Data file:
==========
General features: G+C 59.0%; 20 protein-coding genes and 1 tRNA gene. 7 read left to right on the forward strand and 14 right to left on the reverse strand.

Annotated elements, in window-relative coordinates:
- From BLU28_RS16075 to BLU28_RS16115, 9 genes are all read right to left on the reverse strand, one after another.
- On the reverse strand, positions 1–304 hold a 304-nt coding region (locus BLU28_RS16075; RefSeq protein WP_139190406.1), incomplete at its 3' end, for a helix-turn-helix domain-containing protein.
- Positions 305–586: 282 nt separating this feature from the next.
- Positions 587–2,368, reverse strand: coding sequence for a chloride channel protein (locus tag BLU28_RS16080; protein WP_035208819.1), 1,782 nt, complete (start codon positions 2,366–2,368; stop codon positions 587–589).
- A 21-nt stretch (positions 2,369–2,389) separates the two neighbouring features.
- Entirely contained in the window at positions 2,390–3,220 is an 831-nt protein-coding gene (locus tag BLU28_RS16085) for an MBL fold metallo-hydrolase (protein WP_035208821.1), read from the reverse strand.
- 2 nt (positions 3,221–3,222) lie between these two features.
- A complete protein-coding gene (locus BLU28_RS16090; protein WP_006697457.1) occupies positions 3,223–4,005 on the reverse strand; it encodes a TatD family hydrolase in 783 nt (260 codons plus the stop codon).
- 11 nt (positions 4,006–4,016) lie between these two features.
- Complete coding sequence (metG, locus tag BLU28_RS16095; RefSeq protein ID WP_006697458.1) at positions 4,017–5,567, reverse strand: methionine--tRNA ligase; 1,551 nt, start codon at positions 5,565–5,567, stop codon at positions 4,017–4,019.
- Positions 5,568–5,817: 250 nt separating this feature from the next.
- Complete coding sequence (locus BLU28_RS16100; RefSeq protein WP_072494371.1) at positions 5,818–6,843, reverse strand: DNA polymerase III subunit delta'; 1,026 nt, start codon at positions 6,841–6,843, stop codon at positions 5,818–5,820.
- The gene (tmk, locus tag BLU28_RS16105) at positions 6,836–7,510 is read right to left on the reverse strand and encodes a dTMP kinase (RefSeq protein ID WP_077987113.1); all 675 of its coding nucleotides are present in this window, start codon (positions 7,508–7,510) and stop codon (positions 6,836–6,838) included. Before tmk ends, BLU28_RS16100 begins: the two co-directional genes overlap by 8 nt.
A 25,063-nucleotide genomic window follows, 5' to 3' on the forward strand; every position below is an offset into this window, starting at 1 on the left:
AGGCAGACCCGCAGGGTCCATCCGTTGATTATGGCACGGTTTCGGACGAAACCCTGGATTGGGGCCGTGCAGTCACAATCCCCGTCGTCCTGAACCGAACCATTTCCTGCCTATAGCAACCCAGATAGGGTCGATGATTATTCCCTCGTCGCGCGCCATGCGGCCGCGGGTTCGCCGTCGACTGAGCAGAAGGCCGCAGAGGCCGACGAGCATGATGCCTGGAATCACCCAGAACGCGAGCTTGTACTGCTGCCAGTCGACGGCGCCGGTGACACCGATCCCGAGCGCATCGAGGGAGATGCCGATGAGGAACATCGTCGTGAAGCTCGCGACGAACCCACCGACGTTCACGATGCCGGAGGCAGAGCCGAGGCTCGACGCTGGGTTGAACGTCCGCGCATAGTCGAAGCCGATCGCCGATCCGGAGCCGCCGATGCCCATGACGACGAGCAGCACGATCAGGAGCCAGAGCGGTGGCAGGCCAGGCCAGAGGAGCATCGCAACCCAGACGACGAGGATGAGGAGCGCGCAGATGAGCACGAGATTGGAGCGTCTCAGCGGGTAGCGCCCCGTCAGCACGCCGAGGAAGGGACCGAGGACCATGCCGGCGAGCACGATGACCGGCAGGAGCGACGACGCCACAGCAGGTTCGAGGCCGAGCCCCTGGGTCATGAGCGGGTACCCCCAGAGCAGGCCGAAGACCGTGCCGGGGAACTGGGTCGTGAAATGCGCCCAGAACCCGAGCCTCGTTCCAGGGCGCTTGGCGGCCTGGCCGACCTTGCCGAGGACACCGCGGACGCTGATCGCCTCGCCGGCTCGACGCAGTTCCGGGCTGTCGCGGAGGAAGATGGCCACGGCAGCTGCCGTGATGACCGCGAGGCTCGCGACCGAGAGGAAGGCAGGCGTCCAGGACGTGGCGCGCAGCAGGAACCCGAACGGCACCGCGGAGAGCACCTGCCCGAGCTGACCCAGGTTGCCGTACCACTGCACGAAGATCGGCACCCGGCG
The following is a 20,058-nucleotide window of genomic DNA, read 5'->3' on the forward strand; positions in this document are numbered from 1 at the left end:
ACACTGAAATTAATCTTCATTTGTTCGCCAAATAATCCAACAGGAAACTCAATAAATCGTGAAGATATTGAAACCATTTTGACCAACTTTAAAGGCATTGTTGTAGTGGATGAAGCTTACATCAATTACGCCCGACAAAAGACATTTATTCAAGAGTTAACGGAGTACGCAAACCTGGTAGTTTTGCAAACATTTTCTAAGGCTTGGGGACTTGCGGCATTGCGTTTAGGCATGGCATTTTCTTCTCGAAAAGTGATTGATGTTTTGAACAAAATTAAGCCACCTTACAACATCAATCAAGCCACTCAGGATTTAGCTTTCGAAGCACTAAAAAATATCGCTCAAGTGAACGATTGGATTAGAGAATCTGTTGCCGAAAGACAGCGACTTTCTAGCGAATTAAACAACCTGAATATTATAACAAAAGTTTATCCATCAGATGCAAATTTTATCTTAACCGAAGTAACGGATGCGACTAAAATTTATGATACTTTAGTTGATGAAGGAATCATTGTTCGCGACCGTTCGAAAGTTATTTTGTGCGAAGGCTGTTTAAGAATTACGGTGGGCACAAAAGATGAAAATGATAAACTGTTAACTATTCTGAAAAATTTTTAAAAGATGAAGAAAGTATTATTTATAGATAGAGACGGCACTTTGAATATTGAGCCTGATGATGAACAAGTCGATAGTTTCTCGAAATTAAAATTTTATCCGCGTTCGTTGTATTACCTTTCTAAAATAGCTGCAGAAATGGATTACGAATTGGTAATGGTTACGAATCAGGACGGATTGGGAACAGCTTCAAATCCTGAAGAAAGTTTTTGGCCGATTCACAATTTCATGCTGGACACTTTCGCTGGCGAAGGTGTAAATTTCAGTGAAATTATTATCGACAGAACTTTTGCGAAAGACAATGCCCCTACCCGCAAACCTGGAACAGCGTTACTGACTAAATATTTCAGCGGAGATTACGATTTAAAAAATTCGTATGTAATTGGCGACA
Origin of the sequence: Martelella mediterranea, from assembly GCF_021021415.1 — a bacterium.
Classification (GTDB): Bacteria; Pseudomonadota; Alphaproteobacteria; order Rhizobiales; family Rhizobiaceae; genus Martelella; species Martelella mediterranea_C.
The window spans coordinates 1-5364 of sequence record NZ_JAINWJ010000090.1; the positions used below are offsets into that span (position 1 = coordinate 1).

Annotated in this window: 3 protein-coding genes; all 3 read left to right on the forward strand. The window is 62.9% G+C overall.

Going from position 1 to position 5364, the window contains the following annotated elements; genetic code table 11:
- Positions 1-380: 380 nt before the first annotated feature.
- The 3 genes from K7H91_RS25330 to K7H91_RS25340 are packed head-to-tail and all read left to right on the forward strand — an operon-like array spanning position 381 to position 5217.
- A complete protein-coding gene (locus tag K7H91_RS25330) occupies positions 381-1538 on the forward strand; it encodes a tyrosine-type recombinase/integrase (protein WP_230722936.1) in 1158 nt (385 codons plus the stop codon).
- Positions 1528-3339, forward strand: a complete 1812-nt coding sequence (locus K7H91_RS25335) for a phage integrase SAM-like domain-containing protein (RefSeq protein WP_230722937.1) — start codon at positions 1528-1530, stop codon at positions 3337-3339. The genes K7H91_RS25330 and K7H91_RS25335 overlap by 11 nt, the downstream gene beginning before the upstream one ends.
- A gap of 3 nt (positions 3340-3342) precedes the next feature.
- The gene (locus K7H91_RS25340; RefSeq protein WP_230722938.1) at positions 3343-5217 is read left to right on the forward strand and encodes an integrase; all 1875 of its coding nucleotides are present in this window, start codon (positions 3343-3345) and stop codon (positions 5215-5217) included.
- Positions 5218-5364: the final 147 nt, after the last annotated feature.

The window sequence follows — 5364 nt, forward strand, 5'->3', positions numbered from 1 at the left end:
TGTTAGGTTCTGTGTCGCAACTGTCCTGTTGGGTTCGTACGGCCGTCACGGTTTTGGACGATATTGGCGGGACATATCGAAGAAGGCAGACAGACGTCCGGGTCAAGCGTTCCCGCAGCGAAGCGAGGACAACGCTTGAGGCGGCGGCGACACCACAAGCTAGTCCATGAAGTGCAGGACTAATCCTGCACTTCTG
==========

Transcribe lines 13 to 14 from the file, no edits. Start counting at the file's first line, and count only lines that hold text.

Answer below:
- Positions 5,568–5,817: 250 nt separating this feature from the next.
- Complete coding sequence (locus BLU28_RS16100; RefSeq protein WP_072494371.1) at positions 5,818–6,843, reverse strand: DNA polymerase III subunit delta'; 1,026 nt, start codon at positions 6,841–6,843, stop codon at positions 5,818–5,820.